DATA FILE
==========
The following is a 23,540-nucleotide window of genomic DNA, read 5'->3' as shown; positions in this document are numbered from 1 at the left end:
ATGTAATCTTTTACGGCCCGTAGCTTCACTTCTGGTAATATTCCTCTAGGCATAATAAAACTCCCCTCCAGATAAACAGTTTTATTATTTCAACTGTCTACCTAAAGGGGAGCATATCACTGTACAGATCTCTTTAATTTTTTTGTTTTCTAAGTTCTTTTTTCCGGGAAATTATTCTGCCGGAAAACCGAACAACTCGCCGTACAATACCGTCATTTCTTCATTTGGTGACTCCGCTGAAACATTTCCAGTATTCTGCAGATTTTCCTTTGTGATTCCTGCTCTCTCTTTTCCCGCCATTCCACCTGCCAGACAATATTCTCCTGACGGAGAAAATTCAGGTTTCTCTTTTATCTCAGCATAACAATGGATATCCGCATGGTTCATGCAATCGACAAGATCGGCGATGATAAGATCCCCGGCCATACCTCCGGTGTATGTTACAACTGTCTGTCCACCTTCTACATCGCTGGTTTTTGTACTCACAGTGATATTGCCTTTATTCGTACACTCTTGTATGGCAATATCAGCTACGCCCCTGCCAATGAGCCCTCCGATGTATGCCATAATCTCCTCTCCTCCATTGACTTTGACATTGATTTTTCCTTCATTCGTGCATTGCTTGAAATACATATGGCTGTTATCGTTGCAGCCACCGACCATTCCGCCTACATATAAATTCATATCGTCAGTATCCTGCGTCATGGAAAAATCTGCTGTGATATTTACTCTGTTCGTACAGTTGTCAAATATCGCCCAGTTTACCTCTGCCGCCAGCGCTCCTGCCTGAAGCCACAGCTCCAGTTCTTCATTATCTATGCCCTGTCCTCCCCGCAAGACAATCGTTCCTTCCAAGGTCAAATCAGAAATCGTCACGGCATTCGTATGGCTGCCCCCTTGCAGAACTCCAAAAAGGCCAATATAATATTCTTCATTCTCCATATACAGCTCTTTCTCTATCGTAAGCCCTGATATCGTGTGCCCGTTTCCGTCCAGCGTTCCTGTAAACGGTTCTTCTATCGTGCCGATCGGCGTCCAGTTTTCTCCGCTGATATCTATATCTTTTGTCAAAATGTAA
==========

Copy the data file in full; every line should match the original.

The following is a 23,540-nucleotide window of genomic DNA, read 5'->3' as shown; positions in this document are numbered from 1 at the left end:
ATGTAATCTTTTACGGCCCGTAGCTTCACTTCTGGTAATATTCCTCTAGGCATAATAAAACTCCCCTCCAGATAAACAGTTTTATTATTTCAACTGTCTACCTAAAGGGGAGCATATCACTGTACAGATCTCTTTAATTTTTTTGTTTTCTAAGTTCTTTTTTCCGGGAAATTATTCTGCCGGAAAACCGAACAACTCGCCGTACAATACCGTCATTTCTTCATTTGGTGACTCCGCTGAAACATTTCCAGTATTCTGCAGATTTTCCTTTGTGATTCCTGCTCTCTCTTTTCCCGCCATTCCACCTGCCAGACAATATTCTCCTGACGGAGAAAATTCAGGTTTCTCTTTTATCTCAGCATAACAATGGATATCCGCATGGTTCATGCAATCGACAAGATCGGCGATGATAAGATCCCCGGCCATACCTCCGGTGTATGTTACAACTGTCTGTCCACCTTCTACATCGCTGGTTTTTGTACTCACAGTGATATTGCCTTTATTCGTACACTCTTGTATGGCAATATCAGCTACGCCCCTGCCAATGAGCCCTCCGATGTATGCCATAATCTCCTCTCCTCCATTGACTTTGACATTGATTTTTCCTTCATTCGTGCATTGCTTGAAATACATATGGCTGTTATCGTTGCAGCCACCGACCATTCCGCCTACATATAAATTCATATCGTCAGTATCCTGCGTCATGGAAAAATCTGCTGTGATATTTACTCTGTTCGTACAGTTGTCAAATATCGCCCAGTTTACCTCTGCCGCCAGCGCTCCTGCCTGAAGCCACAGCTCCAGTTCTTCATTATCTATGCCCTGTCCTCCCCGCAAGACAATCGTTCCTTCCAAGGTCAAATCAGAAATCGTCACGGCATTCGTATGGCTGCCCCCTTGCAGAACTCCAAAAAGGCCAATATAATATTCTTCATTCTCCATATACAGCTCTTTCTCTATCGTAAGCCCTGATATCGTGTGCCCGTTTCCGTCCAGCGTTCCTGTAAACGGTTCTTCTATCGTGCCGATCGGCGTCCAGTTTTCTCCGCTGATATCTATATCTTTTGTCAAAATGTAA